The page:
Kwabena Ankomah – Kwakye’s The Deliverer (published by Sub Saharan Publishers) won the inaugural Burt Award for African Literature (Ghana) runner-up prize in 2010. And at only 86 pages, the book is a welcome reminder of the wealth of fresh and new talents springing up in Ghana.
The book opens with the following brief but powerful prelude:
Some say our ancestors emerged from a mysterious hole somewhere in the Brong Ahafo Region of Ghana. Others say they fell from the sky on one rainy night, a few years after the second battle of the gods. Yet others say they were brought to our present home through a mighty whirlwind. The truth about our origin, I now believe is buried so deep and so forever that no man alive can dig it up. My name is Osei Tutu, only son of Yaa Mansa Badua… (pIV)
While there are many erroneous beliefs about the origins of the Asante, there seems to be one truth – one which the protagonist, Osei Tutu seeks to tell.
The story has it that once upon a time, Asante was a tribe or state made up of eighteen divided villages. Villages like Adum, Amakom, Manhyia, Bantama among others formed the divisions that made up the Asante tribe but these villages were not united. Then, Denkyira: a kingdom to the south of Asante popped up one day, and gradually conquered all the Asante villages. Once conquered, they had to pay yearly tributes in the form of gold, farm produce and slaves to Denkyira.
As this continued for a long period of time, there needed to be a deliverer to rescue the Asante states from this seemingly entwined eon. It is this search for a deliverer that carries the story further and further, maintaining a great deal of composure – elevating suspense – to keep the reader watchful for who emerges as the willing deliverer just as the prophecy foretells. ‘There had been a prophecy that the first son of the Otumfuo would be the deliverer of Asante from Denkyira.’ (p6)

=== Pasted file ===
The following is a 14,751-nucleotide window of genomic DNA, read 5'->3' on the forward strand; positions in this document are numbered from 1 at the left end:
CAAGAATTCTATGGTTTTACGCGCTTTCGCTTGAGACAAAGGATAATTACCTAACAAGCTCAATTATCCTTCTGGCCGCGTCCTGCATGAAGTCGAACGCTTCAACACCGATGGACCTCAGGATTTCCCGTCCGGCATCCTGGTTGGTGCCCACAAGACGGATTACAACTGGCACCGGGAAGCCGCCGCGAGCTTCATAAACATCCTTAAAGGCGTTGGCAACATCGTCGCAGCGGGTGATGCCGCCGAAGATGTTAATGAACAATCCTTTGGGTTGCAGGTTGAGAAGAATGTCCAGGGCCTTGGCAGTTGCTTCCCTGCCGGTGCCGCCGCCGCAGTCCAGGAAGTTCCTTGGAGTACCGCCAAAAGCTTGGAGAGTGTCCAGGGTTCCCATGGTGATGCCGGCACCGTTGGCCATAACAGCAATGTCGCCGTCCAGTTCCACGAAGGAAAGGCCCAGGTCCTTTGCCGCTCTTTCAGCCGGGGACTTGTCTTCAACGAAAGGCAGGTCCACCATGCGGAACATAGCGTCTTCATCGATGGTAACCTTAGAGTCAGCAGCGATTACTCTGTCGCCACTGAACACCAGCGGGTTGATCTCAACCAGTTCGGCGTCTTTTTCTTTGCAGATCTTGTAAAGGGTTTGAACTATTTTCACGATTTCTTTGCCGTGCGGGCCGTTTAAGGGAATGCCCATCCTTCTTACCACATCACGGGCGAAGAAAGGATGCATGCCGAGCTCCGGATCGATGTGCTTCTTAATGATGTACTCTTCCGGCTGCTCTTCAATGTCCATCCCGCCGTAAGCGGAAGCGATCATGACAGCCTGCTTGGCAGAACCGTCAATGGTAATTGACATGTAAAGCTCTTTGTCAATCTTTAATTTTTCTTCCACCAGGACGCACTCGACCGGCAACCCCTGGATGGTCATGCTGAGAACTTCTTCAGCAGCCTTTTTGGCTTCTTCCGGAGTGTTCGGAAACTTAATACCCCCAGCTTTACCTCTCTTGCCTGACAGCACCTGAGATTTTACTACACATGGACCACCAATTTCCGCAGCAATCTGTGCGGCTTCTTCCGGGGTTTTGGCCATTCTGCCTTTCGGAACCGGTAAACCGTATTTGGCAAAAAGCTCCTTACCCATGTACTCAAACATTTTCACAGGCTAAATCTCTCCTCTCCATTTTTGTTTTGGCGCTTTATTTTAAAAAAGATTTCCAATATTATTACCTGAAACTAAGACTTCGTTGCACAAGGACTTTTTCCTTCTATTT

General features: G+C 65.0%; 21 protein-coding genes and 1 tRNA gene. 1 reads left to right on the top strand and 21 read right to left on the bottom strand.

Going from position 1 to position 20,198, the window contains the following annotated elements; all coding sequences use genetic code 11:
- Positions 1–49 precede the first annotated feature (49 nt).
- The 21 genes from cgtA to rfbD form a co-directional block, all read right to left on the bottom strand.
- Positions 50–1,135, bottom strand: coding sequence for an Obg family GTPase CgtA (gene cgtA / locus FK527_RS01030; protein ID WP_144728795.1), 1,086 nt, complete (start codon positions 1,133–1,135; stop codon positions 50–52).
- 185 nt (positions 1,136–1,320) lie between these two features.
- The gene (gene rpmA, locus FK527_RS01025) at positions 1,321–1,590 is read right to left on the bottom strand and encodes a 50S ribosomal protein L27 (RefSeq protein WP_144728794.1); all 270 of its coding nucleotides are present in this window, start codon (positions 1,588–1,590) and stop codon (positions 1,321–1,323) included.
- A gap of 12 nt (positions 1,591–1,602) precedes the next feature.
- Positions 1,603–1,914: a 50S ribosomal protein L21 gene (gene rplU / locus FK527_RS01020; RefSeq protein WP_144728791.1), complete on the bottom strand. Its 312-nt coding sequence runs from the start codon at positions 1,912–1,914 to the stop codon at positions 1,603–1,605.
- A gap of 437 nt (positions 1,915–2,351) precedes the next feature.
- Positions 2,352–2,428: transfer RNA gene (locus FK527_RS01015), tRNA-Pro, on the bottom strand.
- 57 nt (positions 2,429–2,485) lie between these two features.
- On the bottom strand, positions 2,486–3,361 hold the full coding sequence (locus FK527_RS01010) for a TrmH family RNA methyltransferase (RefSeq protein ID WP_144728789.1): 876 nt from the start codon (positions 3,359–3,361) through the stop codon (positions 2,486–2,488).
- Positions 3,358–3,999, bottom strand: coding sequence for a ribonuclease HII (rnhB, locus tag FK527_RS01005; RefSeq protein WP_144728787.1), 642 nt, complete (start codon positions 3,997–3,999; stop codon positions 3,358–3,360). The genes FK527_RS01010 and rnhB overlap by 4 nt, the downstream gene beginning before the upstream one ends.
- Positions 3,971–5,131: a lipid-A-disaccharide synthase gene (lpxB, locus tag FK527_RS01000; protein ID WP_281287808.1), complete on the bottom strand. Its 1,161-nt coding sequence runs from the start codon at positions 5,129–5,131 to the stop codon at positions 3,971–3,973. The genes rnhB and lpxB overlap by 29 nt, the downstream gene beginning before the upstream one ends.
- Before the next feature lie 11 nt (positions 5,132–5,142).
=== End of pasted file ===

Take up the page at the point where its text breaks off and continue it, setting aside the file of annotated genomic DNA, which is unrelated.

Although the story draws heavily from a historical reservoir, it is not one of those narratives where fiction is substituted for history texts books. Kwabena-Kwakye’s tale chronicles events in an era of some three hundred years before the coming of the white man and ‘those were the days when tribesmen and women, young and old, were all governed by kings, customs and rules, when men bought and sold their fellow men as slaves, when clans and tribes fought to subdue rivals and weaker tribes. (p6)
On completing the novel, I thought the author must have pulled a strong narrative out there: a narrative where history is recreated into fiction and at the end, thereof, – morals and lessons imbibed. Heroic names like Osei Tutu, Okomfo Anokye and Otumfuo Oti Akenten will remind Ghanaian and other African readers of their history classes. However, the way Ankomah-Kwakye chooses to tell his story makes for a much more enjoyable reading experience. Mythical stories surrounding a name like Okomfo Anokye who is believed to have brought the golden stool into the Asante Kingdom are highlighted in this story, and what makes it more interesting are those pieces of history that are clustered together.
In as much as I enjoyed The Deliverer, I felt that the book could have lived up to its fullest potential if only the story had been a bit lengthier. However, I take comfort in the fact that the book ending suggests the likelihood of a sequel – … The Deliverer ascends the throne of the Asante Kingdom when ‘a new enemy arose from the south…’ (p86)
The Deliverer is a well told story and merits the award for which it was given. Any reader who loves good young adults stories will enjoy this one.